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Page last updated at 19:27 GMT, Friday, 5 June 2009 20:27 UK

US president visits Nazi-era camp

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US President Barack Obama has paid a visit to the Nazi concentration camp in Buchenwald during his trip to Germany.

He and German Chancellor Angela Merkel toured the site, where some 250,000 prisoners were held from 1937 to 1945.

The camp has personal significance for Mr Obama as his great-uncle, Charles Payne, helped liberate Ohrdruf, a satellite camp of Buchenwald.

Mr Obama ended his day by flying to France and was due to meet his wife and daughters in Paris on Friday evening.

He will join in commemoration of the 65th anniversary of the Allies' D-Day invasion on Saturday.

No system of government can or should be imposed upon one nation by any other
Barack Obama

Earlier on Friday, Mr Obama and Ms Merkel vowed to "redouble" efforts to achieve peace in the Middle East in talks in Dresden.

One day after making a keynote speech in Cairo, Mr Obama said his government would seek a resumption of peace talks between Israel and the Palestinians.

"The moment is now, to act on what both sides know to be truth," he said.

'New beginning'

Mr Obama and Mrs Merkel each carried a long-stemmed white rose as they toured Buchenwald with Holocaust survivor and Nobel prize winner Elie Wiesel.

They laid the roses at a memorial plaque for the more than 56,000 people who died at the camp, before taking a tour of the barracks and crematorium.

He described the camp as the "ultimate rebuke" to people who would deny the Holocaust.

Earlier, Mr Obama suggested Iranian President Mahmoud Ahmadinejad - who this week repeated his claims that the Holocaust was a "great deception" - should make his own visit to Buchenwald.

"I have no patience for people who would deny history," he said in an interview in Germany with NBC News," and the history of the Holocaust is not something speculative."

He made similar comments in his speech in Cairo, in which he called for a "new beginning" in US relations with the Muslim world.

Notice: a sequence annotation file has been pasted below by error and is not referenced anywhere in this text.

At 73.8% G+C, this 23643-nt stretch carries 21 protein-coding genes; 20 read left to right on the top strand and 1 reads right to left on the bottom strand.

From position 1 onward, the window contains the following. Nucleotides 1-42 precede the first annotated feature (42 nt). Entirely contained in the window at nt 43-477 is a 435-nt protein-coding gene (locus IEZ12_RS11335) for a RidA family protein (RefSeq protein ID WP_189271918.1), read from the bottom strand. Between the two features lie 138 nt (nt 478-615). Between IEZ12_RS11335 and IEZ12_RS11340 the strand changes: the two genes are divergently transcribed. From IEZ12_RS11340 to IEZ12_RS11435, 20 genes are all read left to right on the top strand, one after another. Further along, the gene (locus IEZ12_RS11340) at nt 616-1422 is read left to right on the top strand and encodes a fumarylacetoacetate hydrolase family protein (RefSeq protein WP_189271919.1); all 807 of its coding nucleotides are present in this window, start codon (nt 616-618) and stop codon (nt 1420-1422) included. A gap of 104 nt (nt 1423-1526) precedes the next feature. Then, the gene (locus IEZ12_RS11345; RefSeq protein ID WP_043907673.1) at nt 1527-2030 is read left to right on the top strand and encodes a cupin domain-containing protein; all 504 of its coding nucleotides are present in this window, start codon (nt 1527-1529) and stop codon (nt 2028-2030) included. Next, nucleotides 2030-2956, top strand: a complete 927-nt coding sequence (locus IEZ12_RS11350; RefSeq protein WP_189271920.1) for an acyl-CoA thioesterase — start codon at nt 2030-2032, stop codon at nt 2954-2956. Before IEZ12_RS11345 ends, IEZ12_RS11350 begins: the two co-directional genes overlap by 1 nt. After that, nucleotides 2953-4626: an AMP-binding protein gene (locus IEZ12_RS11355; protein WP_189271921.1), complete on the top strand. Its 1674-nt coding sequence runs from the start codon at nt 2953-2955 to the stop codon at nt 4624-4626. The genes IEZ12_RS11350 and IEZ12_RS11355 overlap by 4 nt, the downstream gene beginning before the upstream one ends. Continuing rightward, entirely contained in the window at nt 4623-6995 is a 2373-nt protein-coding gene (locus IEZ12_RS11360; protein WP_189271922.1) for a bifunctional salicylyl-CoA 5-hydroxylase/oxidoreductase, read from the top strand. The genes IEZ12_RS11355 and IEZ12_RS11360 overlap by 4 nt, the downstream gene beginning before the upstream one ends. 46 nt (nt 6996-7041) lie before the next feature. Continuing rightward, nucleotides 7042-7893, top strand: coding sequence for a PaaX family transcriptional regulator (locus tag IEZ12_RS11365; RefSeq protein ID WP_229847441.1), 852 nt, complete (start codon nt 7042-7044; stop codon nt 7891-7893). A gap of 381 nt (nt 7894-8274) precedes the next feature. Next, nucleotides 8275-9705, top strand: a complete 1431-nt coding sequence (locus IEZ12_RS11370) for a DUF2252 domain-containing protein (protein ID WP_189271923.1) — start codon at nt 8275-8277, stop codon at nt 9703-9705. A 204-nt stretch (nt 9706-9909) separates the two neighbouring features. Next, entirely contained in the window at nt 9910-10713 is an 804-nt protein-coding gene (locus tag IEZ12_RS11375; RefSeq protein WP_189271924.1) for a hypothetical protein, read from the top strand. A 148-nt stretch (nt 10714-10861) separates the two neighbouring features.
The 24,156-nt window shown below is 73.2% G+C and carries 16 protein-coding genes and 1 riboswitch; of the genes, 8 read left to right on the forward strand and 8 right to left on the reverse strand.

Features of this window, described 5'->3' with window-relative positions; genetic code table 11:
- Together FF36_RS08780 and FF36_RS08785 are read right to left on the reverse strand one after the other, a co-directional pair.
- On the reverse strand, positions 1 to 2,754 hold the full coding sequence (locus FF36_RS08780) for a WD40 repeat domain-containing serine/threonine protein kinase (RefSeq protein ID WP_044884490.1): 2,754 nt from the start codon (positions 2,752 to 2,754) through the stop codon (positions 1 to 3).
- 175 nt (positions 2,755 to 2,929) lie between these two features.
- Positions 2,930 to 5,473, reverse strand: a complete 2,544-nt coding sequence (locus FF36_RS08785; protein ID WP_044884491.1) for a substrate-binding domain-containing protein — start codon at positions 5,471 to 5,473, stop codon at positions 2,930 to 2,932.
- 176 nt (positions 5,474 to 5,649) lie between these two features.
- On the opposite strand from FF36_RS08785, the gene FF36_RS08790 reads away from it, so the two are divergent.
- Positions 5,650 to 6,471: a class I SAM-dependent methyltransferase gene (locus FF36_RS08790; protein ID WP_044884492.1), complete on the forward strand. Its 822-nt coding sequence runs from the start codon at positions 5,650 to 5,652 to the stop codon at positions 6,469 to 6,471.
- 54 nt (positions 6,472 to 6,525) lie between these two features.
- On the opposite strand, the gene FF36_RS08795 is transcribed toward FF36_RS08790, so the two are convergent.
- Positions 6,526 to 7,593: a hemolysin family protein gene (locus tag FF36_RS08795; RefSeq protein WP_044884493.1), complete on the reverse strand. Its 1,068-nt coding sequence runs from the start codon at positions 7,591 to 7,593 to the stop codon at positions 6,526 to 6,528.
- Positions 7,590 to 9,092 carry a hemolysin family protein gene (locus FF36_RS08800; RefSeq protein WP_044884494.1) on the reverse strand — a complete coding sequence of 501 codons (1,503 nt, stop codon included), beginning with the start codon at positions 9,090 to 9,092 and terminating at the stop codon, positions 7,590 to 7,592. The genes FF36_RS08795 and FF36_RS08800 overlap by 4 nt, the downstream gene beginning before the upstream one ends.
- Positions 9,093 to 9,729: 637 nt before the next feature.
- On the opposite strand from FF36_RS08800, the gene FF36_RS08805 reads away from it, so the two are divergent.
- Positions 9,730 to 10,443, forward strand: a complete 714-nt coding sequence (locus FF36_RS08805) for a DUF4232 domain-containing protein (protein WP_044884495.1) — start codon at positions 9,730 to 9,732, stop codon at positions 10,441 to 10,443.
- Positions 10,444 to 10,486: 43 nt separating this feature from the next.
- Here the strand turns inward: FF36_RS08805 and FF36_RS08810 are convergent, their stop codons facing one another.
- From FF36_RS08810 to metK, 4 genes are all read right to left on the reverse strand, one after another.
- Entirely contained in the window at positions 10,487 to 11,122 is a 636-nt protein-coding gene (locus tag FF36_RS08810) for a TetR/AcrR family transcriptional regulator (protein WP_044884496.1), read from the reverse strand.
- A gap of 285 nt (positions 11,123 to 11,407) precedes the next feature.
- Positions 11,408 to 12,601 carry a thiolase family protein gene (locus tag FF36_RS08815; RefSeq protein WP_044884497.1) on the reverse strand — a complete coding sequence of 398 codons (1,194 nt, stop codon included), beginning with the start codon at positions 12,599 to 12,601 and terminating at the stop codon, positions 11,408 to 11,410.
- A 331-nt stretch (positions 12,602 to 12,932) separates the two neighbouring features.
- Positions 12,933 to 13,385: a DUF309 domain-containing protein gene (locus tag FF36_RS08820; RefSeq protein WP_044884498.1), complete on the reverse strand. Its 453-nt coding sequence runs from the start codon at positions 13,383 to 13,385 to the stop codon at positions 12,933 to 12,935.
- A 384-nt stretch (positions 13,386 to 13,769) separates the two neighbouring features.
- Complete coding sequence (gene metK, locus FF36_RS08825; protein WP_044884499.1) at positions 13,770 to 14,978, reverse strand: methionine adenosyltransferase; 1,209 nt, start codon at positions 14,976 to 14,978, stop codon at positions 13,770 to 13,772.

Mr Obama was vague on Friday about the exact steps his administration would take to achieve this, but said he would send his special envoy George Mitchell back to the region to meet leaders and discuss the issues raised by his Cairo speech.

Mrs Merkel said she and the US president had discussed a timeframe for diplomatic action in the Middle East and pledged to offer whatever help Germany could provide.

At a joint news conference, the two leaders talked about the other issues they had discussed:

• On Iran, Germany pledged to work with its contacts and use its "expert knowledge" as one of the key European negotiators with Tehran. Mr Obama said the US viewed the Iran issue in the "broader context" of preventing a nuclear arms race in the Middle East

• Mr Obama praised Germany as a "strong Nato partner" and spoke of the challenges ahead in Afghanistan, but stopped short of explicitly calling for more European troops

• The German chancellor gave no firm commitments on German assistance with terror suspects currently held at Guantanamo Bay, Mr Obama said, but said Europe would work with him as he seeks to close the prison camp

• Both leaders pledged to continue along the path of financial regulation set out at April's G20 summit

• On climate change, Mrs Merkel said the world faced an "uphill challenge", adding that both the US and Germany would seek a workable deal at a major climate conference in Copenhagen later this year

Other elements of Mr Obama's visit to Germany are more nuanced.

Mr Obama needs to convince an increasingly sceptical American public that the war in Afghanistan is worth fighting, the BBC's Steve Rosenberg in Berlin says.

So he will use his trip to Germany - and then the D-Day commemorations in France - to send a strong message back home that the fight against tyranny demands sacrifice, our correspondent says.

He will be hoping that Europeans, too, get the symbolism of his visits to Buchenwald and to Dresden, a city locked behind the iron curtain until the defeat of communism.

Mr Obama wants European governments to shoulder more of the burden in Afghanistan, to send more combat troops to take on the Taliban.

He also wants European countries to take in dozens of detainees from Guantanamo Bay, but like Germany, there has been little enthusiasm so far.



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